JCB has stopped production at all of its UK manufacturing plants after the coronavirus pandemic caused an “unprecedented reduction” in global demand.
The company is halting production for the rest of this week and the whole of next week at its nine manufacturing plants in Staffordshire, Derbyshire and Wrexham. Shop floor employees affected by the move will be paid in full for the period.
JCB said it had made no decision yet on what happens from the week commencing Monday 30 March 30. Office staff will continue to work a 39-hour week, with many working from home, in support of the government’s social distancing policy.
JCB’s plant in Pudong, near Shanghai, ceased production last month as the impact of the pandemic initially took hold. After several weeks of disruption, the factory is now fully operational again.
The company’s CEO Graeme Macdonald said: “These measures are unprecedented in the history of JCB but are absolutely necessary to protect the business. As we continue to deal with the health implications of the COVID-19 pandemic, it has become more challenging to maintain business continuity in this volatile economic climate. JCB is a global exporter and worldwide demand for our products has dropped sharply as customers cancel orders and defer deliveries. This is not just a UK issue, it is worldwide and with countries like France, Spain and Italy going into lock-down, those key markets for construction equipment disappear overnight.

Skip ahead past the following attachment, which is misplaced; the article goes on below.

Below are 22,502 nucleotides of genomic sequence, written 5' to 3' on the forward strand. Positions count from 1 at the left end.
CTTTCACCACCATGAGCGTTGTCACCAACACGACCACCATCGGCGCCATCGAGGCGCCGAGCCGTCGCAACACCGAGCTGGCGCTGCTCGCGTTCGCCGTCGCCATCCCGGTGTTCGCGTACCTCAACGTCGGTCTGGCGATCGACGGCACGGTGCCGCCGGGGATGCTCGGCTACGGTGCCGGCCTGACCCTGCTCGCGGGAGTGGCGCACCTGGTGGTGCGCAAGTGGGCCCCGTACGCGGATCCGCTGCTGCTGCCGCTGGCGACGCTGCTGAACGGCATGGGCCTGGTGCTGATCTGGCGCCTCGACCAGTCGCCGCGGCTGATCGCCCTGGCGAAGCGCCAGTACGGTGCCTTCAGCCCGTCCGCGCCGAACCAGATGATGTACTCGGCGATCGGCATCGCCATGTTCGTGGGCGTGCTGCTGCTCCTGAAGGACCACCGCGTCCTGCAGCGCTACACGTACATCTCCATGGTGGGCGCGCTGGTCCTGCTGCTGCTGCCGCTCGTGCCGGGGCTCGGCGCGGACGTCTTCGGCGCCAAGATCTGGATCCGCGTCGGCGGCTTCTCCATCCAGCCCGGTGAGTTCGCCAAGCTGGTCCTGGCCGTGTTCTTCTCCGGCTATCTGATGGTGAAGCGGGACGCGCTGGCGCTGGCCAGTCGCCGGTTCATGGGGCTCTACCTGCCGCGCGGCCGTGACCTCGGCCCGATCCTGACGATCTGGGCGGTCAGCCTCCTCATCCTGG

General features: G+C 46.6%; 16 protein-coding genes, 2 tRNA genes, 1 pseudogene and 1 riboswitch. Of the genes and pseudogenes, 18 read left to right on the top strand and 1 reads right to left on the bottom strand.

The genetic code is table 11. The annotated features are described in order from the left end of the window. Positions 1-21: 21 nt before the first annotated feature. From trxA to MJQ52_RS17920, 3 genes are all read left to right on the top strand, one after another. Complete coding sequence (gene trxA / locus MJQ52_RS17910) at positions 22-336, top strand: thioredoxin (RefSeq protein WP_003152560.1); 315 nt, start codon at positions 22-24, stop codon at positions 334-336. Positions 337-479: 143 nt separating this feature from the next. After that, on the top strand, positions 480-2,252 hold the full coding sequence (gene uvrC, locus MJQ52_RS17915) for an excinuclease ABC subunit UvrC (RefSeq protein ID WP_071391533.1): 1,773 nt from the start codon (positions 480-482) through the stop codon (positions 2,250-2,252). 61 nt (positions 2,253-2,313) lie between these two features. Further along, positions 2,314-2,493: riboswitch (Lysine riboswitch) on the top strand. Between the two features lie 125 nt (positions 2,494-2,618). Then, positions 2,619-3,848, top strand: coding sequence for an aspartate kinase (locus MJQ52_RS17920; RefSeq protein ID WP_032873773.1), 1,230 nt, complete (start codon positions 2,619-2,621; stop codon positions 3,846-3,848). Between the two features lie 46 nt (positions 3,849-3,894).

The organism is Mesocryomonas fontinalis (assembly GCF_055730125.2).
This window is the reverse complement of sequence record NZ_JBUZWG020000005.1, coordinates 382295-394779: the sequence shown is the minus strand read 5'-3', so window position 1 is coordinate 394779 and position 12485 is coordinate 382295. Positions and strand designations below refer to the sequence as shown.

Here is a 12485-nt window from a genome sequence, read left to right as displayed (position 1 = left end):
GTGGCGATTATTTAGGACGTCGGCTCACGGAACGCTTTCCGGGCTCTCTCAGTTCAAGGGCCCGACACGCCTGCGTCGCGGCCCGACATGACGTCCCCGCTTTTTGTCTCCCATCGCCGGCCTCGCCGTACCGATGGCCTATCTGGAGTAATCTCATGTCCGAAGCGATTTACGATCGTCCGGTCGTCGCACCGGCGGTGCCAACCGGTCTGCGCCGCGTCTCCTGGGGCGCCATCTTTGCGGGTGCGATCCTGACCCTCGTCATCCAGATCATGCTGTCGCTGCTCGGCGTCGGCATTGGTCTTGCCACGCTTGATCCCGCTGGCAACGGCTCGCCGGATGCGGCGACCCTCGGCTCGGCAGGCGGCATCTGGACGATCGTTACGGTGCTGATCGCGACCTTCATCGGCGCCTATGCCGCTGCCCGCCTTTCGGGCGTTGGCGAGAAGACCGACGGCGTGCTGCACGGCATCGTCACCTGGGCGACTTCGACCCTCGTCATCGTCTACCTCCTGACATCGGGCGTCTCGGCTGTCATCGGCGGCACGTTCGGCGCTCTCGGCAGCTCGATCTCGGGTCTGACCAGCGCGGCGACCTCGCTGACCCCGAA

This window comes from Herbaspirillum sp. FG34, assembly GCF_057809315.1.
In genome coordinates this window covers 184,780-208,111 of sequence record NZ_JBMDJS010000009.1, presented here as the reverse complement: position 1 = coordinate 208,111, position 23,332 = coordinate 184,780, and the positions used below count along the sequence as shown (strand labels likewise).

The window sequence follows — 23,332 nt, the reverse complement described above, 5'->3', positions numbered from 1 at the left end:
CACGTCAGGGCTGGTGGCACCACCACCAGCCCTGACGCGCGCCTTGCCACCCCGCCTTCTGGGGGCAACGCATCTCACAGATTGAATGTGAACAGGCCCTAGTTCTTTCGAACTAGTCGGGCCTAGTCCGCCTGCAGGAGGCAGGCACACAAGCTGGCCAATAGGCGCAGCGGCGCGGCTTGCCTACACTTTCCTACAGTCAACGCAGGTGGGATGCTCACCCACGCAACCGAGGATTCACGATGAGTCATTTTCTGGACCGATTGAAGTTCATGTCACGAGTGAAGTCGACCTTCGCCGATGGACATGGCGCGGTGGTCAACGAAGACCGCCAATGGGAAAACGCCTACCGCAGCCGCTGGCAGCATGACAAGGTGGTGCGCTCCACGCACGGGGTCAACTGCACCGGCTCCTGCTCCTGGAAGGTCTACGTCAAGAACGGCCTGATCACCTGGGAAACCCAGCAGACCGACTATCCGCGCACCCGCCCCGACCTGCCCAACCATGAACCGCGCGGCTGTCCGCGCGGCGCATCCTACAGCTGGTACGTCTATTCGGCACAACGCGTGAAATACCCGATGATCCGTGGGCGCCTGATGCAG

“In light of this fast-changing situation, we need to re-plan our production and, as a result, manufacturing at all UK factories will cease for the rest of this week and all of next week. This will allow us to take stock of the situation, re-plan our order book, prioritise products that are definitely required by customers, and ensure parts and components are reassigned to support the production of these products.”
Earlier this week, JCB confirmed that it has been approached by the government to switch some of its production capacity to making ventilators for coronavirus patients, after health secretary Matt Hancock called on companies to consider making the medical equipment.